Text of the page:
books. This was to ensure that public property, (the books provided  for our use by the school) was not defaced by our scribblings. Then  we were able to personalize our books. But too bad we didn’t do the  green thing back then.

We walked up stairs, because we didn’t have an escalator in every  store and office building. We walked to the grocery store and didn’t  climb into a 300-horsepower piece of machine every time we had to go two  blocks. But she was right. We didn’t have the green thing in our day.

Back then, we washed the baby’s diapers because we didn’t have the  throw-away kind. We dried clothes on a line, not in an energy gobbling  machine burning up 220 volts — wind and solar power really did dry  our clothes back in our early days. Kids got hand-me-down clothes from  their brothers or sisters, not always brand-new clothing. But that  young lady is right; we didn’t have the green thing back in our day.

Back then, we had one TV, or radio, in the house — not a TV in every  room. And the TV had a small screen the size of a handkerchief  (remember them?), not a screen the size of the state of Montana .. In  the kitchen, we blended and stirred by hand because we didn’t have  electric machines to do everything for us. When we packaged a fragile  item to send in the mail, we used wadded up old newspapers to cushion  it, not Styrofoam or plastic bubble wrap. Back then, we didn’t fire up  an engine and burn gasoline just to cut the lawn. We used a push mower  that ran on human power. We exercised by working so we didn’t need to  go to a health club to run on treadmills that operate on electricity.  But she’s right; we didn’t have the green thing back then.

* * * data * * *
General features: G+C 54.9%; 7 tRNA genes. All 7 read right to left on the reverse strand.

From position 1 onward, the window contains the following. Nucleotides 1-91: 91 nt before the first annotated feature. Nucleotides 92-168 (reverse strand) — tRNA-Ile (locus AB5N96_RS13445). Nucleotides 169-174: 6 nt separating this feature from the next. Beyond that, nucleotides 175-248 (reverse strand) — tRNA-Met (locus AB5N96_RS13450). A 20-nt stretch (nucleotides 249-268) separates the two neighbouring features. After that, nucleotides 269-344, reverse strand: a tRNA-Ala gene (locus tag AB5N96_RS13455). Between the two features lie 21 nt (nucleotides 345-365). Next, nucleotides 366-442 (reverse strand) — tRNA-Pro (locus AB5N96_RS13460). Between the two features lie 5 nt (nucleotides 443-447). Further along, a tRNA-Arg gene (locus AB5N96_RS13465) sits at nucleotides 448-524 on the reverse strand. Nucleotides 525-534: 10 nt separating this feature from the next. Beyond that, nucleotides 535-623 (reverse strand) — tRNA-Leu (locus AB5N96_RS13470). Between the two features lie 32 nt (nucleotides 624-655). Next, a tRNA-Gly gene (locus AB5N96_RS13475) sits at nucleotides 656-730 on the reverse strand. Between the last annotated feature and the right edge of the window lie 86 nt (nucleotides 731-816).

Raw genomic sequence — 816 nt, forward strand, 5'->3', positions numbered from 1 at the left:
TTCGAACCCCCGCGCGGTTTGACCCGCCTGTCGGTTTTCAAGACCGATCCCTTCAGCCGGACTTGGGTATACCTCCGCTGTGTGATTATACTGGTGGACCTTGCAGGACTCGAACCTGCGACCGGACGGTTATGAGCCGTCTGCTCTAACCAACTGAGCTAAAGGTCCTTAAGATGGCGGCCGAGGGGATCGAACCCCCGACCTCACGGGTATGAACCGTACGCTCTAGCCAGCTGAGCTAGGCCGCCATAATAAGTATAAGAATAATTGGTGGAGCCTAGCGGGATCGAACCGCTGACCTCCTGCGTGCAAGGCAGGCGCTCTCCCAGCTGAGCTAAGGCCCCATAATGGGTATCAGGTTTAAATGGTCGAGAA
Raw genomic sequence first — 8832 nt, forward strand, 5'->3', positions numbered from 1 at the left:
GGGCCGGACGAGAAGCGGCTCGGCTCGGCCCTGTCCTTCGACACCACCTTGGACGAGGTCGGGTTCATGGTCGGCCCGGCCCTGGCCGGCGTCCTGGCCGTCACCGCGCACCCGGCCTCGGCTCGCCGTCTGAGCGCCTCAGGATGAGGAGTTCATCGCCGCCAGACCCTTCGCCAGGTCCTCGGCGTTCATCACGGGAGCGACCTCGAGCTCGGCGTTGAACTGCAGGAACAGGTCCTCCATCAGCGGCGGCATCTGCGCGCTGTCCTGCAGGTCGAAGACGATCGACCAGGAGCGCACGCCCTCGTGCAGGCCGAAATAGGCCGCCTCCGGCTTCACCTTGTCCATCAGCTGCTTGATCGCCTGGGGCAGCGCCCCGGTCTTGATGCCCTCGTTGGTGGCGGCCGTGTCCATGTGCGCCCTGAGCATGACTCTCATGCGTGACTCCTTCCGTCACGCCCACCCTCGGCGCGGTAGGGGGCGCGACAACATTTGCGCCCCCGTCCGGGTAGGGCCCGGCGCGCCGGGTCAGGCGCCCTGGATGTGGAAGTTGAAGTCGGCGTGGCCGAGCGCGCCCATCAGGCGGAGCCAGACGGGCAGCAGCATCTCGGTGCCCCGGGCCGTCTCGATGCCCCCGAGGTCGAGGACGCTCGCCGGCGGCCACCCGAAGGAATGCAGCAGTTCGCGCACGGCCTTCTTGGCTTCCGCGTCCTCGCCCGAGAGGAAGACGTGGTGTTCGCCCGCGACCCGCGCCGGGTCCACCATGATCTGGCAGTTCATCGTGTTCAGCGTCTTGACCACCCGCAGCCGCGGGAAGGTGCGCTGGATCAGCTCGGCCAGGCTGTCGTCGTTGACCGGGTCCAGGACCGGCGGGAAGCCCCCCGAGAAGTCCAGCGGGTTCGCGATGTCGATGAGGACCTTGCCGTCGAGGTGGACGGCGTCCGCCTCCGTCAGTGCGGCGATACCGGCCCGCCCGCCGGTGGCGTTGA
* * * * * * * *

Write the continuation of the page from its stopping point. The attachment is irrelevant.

We drank from a fountain when we were thirsty instead of using a cup  or a plastic bottle every time we had a drink of water. We refilled  writing pens with ink instead of buying a new pen, and we replaced the  razor blades in a razor instead of throwing away the whole razor just  because the blade got dull. But we didn’t have the green thing back  then.

Back then, people took the streetcar or a bus and kids rode their  bikes to school or walked instead of turning their moms into a 24-hour  taxi service. We had one electrical outlet in a room, not an entire  bank of sockets to power a dozen appliances. And we didn’t need a  computerized gadget to receive a signal beamed from satellites 2,000  miles out in space in order to find the nearest burger joint.

But isn’t it sad the current generation laments how wasteful we old  folks were just because we didn’t have the green thing back then?
Please forward this on to another selfish old person who needs a  lesson in conservation from smart aleck young people.  We don’t like being old in the first place, and in the second place,  screw young snots like that cashier!

Well, first of all, I don’t necessarily think that clerk was a smart aleck (and isn’t that an ancient term!). I guess it would be great if we didn’t need to be reminded to bring our bags with us. I, myself, am guilty .I will go into a store and leave my 7 shopping bags in the trunk of the car, not realizing until I am at the register and see those plastic bags. I will do better by keeping the bags in the car where I will notice then rather than in the trunk. I actually am happy to receive brown paper bags as I recycle my paper in those and they are strong and neat-great for that purpose! I promise.